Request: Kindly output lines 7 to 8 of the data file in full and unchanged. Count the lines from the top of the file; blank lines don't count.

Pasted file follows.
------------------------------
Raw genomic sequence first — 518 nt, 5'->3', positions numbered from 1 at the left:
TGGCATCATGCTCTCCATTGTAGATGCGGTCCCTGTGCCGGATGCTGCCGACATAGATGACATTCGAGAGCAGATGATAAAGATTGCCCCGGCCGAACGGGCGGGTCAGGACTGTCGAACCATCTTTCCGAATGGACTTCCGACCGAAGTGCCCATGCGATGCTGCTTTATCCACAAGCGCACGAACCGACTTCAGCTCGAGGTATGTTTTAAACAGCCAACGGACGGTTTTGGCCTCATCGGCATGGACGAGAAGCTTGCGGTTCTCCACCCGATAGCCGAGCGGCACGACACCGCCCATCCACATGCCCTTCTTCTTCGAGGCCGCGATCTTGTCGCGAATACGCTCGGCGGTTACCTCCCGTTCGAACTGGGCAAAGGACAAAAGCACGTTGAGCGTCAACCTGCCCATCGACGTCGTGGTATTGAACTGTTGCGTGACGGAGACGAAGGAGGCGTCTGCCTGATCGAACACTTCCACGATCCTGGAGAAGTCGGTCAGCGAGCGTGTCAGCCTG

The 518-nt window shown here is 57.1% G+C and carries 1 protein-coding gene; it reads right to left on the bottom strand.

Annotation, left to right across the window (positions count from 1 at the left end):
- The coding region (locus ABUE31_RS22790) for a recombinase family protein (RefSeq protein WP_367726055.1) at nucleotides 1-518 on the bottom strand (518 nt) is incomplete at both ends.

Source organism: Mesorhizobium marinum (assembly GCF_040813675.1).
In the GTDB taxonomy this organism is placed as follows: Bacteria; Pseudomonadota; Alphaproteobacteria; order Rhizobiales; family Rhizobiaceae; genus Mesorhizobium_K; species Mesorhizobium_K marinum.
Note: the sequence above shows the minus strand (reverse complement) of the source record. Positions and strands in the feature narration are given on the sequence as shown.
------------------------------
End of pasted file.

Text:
In the GTDB taxonomy this organism is placed as follows: Bacteria; Pseudomonadota; Alphaproteobacteria; order Rhizobiales; family Rhizobiaceae; genus Mesorhizobium_K; species Mesorhizobium_K marinum.
Note: the sequence above shows the minus strand (reverse complement) of the source record. Positions and strands in the feature narration are given on the sequence as shown.